China’s Xi offers Trump help in the fight against coronaviruses when Wuhan is reopened to traffic

Mar 28, 2020 3:25 AM ET

WUHAN, China (Reuters) – Chinese President Xi Jinping told President Donald Trump on Friday that he would receive China’s support to fight the coronavirus since Wuhan, the Chinese city where the outbreak occurred, is back for the incoming traffic has been opened.

The United States now has the most coronavirus cases in a country, with nearly 85,000 infections. Hospitals in cities like New York and New Orleans are having trouble coping with the wave of patients.

Trump said China had sent virus data to U.S. scientists and would send more after he and Xi spoke on the phone.

“We talked about the experiences they had in China and all the things that took place. And we learned a lot, ”Trump told reporters.

“You have had a very hard experience. And they are doing well … President Xi is doing very well. We have learned a lot and have great communication with each other. ”

Xi’s support offer follows a verbal war between Beijing and Washington on various topics, including the pandemic. Trump and other U.S. officials have accused Beijing of lacking transparency about the outbreak, and Trump has referred to the corona virus as a “Chinese virus” because it originated there late last year.

According to a report from the conversation released by the Chinese Ministry of Foreign Affairs, Xi Trump repeated that China was open and transparent.

“We work closely together,” Trump said on Twitter. “Have a lot of respect!”

Wuhan, where the virus is thought to come from a fish market and has been banned for more than two months, was open to incoming traffic late Friday, although cars were not allowed to depart.

Hubei Province, whose capital is Wuhan, lifted the border restrictions for everyone except Wuhan on Wednesday, allowing people to leave the city from April 8th.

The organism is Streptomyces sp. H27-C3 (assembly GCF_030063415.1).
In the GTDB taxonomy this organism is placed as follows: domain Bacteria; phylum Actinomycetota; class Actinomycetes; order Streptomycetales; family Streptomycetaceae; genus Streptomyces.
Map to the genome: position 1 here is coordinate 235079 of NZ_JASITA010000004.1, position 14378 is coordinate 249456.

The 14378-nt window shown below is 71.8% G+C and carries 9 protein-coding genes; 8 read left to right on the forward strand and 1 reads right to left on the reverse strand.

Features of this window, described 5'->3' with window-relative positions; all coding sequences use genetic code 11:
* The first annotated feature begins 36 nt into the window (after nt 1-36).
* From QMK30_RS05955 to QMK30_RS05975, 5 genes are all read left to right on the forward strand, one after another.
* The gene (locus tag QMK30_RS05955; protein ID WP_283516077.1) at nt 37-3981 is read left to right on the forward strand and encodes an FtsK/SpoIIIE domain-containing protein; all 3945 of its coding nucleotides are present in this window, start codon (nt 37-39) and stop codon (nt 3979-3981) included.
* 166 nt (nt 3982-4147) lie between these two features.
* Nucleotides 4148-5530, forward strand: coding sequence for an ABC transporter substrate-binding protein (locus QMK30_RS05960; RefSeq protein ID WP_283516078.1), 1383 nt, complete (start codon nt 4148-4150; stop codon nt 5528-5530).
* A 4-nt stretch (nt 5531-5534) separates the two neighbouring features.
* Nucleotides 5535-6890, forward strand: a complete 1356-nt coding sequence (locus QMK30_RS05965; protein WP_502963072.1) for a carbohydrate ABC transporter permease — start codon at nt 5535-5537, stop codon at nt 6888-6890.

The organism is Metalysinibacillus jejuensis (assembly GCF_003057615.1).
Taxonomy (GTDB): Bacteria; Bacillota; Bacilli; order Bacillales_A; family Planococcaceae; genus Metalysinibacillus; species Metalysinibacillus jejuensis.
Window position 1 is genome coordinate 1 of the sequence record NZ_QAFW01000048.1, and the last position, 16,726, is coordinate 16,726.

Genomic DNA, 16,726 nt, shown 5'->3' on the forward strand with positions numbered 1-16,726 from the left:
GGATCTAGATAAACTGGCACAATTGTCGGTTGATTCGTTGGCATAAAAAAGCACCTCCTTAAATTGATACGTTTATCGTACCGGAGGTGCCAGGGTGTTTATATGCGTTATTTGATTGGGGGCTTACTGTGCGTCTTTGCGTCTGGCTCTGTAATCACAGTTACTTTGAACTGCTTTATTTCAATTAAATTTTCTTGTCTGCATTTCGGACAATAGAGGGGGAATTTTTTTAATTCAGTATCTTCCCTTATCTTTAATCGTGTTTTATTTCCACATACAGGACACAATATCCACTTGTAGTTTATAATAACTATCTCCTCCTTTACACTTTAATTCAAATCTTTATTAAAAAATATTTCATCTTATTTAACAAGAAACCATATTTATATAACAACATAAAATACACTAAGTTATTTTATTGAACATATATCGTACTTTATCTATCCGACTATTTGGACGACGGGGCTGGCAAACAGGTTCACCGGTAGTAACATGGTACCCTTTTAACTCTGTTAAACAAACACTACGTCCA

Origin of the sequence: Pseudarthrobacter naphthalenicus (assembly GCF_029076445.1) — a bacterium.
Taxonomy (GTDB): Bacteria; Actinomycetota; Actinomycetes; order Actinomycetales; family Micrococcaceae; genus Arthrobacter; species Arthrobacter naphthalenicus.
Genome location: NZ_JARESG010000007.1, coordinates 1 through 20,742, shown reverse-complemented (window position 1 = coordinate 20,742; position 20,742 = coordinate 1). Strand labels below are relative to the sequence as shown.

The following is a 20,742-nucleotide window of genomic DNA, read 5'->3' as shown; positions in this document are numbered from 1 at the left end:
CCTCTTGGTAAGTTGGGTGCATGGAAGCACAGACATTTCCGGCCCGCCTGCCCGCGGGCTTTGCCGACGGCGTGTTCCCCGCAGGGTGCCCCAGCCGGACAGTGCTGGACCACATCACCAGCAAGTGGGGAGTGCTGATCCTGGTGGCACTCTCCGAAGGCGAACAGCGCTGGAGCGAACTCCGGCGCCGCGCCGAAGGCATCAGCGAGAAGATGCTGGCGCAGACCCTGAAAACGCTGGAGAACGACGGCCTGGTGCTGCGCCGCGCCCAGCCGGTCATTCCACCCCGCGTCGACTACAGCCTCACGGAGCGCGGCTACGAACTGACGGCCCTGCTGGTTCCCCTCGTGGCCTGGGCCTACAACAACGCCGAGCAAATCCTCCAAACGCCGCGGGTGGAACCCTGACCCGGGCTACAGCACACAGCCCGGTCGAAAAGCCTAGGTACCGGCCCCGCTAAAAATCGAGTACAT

At a checkpoint that entered the city on Friday evening, three lanes were open to traffic, but there were few cars. In each lane there was a single person in military clothing who checked the health codes of the arriving passengers.

Customs officers in protective suits are seen near a Sichuan Airlines aircraft on the tarmac at Chengdu Shuangliu International Airport after a global outbreak of coronavirus disease (COVID-19) in Chengdu, Sichuan Province, China, on March 26, 2020. Cnsphoto via REUTERS

Along the highway leading into the city of 11 million people, blue and white signs indicated traffic to the now closed Huoshenshan Hospital, which was built in eight days and opened in early February, symbolizing China’s aggressive management of the outbreak after aggressive efforts .

Other evidence of the outbreak that devastated the city was February 16 posters that sought volunteers to help fight the epidemic.

“The exits outside the city are still closed. We respectfully ask for your understanding, ”said a traffic sign along the highway.

Numerous people were trapped inside and outside of Wuhan and Hubei, and many of the cars that entered the city had Wuhan license plates, indicating that they were bringing residents back.

The World Health Organization has announced that the United States is expected to become the new epicenter of the pandemic.

CHINA CUT FLIGHTS

Like the U.S. hospitals, China’s medical system struggled to contain the coronavirus two months ago, but draconian city closures and severe travel restrictions eased the crisis.

The Chinese mainland reported its first local coronavirus case in three days and 54 new imported cases on Friday when Beijing ordered airlines to cut international flights significantly, fearing travelers might trigger the outbreak again.

The 55 new cases discovered on Thursday declined from 67 the day before, the National Health Commission said, increasing the infection count to 81,340. China’s death toll was 3,292 on Thursday, five more than the previous day.

Hubei with around 60 million inhabitants reported no new cases on Thursday.

China’s trade capital, Shanghai, reported the highest number of newly imported cases at 17, followed by 12 in the southern province of Guangdong and four each in the capital Beijing and the nearby city of Tianjin.

125 overseas patients have now traveled to Shanghai, including 46 from the UK and 27 from the USA.

As of Sunday, China has ordered its airlines to fly only one route to one country, with only one flight a week. Foreign airlines have similar restrictions on flights to China, although many have already canceled their flights.

Around 90% of the current international flights to China are suspended, causing the number of passengers to drop from 25,000 to 5,000 a day, the civil aviation regulator said late Thursday.

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